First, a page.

You'll pay an extra $1,215 for a 2020 Bullitt without getting any new equipment.
Pricing updates from Ford are coming hot and heavy right now, with new dollar figures for the Ford Escape and Ford Mustang EcoBoost High Performance Package popping earlier this week. Today we uncover more Mustang pricing, this time for the limited-edition 2020 Bullitt. If you were hoping for a manufacturer-sourced price drop, you’ll be very disappointed.
According to CarsDirect, the Hollywood-themed model gets a $1,215 price bump compared to last year, bringing the Bullitt’s MSRP to $48,905 after destination charges. We’d love to say that extra cost brings buyers some added kit, but sadly, it appears to be the same car as last year. For those who may not remember the Bullitt’s details, it packs 20 extra ponies under the hood thanks to changes in the intake system and a retune of the car’s 5.0-liter V8, which develops 480 horsepower (358 kilowatts) all total. It also wears a special appearance package that includes the iconic shade of Dark Highland Green with minimal badging, and it’s tricked up with several equipment packages that are optional on the GT.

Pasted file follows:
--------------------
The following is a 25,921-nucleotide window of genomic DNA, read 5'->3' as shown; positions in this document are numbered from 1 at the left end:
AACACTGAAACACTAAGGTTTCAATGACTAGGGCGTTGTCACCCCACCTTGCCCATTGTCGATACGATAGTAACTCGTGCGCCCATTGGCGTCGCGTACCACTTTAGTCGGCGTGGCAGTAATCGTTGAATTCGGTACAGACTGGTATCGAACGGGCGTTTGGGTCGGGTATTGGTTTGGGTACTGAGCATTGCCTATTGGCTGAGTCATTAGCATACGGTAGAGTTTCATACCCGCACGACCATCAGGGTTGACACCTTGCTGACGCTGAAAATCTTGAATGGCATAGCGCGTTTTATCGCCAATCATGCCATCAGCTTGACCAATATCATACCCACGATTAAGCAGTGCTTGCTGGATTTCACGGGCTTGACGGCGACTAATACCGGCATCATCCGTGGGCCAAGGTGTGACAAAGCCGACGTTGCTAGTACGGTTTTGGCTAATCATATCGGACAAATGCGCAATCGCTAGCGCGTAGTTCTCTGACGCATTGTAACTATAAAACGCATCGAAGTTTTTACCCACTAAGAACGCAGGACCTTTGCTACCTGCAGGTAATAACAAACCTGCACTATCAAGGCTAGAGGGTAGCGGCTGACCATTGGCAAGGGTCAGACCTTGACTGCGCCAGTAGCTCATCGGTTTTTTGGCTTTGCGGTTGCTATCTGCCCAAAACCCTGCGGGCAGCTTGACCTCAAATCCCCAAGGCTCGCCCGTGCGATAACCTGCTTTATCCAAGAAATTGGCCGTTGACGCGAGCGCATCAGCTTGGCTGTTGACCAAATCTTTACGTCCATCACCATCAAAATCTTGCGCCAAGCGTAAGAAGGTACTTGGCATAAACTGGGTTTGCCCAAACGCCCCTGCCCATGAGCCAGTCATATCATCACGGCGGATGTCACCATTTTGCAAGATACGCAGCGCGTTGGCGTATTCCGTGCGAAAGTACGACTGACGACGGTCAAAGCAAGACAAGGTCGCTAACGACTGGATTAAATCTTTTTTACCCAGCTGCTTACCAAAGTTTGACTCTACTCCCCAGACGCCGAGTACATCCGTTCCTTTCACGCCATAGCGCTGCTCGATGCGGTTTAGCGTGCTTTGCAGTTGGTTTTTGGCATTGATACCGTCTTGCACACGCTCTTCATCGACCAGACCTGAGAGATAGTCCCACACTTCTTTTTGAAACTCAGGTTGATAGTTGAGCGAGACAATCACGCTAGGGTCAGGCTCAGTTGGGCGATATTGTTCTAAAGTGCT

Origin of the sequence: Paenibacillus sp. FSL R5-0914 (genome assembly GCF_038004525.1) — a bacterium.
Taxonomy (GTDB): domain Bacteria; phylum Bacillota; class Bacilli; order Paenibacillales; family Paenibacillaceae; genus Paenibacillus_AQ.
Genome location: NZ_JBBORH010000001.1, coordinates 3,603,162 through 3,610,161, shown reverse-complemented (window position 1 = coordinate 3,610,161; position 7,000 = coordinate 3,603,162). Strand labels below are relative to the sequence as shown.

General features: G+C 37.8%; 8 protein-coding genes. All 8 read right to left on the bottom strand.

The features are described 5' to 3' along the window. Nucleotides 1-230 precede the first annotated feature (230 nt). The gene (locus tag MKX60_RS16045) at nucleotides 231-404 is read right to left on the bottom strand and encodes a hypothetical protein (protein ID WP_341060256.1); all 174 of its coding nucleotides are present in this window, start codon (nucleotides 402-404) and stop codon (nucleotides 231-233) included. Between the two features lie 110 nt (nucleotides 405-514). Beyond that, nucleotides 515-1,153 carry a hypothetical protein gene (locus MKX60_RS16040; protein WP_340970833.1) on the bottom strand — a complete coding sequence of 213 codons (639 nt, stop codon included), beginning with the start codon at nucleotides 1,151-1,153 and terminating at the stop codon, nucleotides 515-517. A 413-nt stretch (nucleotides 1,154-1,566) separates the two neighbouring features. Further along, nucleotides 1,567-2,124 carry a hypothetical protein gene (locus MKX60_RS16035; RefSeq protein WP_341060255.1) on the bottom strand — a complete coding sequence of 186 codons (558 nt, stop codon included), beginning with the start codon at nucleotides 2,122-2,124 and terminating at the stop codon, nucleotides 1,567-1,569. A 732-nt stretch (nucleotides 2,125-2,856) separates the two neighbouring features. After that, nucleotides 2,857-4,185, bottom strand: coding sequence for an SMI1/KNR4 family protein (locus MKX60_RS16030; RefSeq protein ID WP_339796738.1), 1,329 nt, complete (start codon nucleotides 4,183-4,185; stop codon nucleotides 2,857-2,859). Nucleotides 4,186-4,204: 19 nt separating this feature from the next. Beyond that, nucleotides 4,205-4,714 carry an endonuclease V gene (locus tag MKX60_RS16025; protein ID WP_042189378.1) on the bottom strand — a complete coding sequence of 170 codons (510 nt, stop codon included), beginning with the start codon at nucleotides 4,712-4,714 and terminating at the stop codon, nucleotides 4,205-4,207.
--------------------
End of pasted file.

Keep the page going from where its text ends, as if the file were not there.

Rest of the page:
Gallery: 2019 Ford Mustang Bullitt First Drive
The price increase isn’t monumental by any means, but it does come as a slight surprise considering the lack of added equipment to justify the jump. The increase also comes at a time when Mustang sales as a whole are down considerably in the U.S. compared to recent years. 75,842 Blue Oval Pony Cars sold last year, marking the Mustang’s worst yearly sales performance since 2011 and extending a year-over-year sales decline that started in 2016. After posting a slight gain in January of this year, month-over-month sales dropped slightly in February and drastically March, making it the car’s worst March performance since 2010 – a time when the auto industry was in turmoil. The Chevrolet Camaro isn’t faring any better, but Dodge Challenger sales – while still lower overall – have held fairly steady in recent years.
Despite claiming the title as the world’s best-selling sports car, we suspect Ford is well aware of waning Mustang interest in North America. Perhaps that’s why we still don’t have pricing or confirmed horsepower levels for the 2020 Shelby GT500.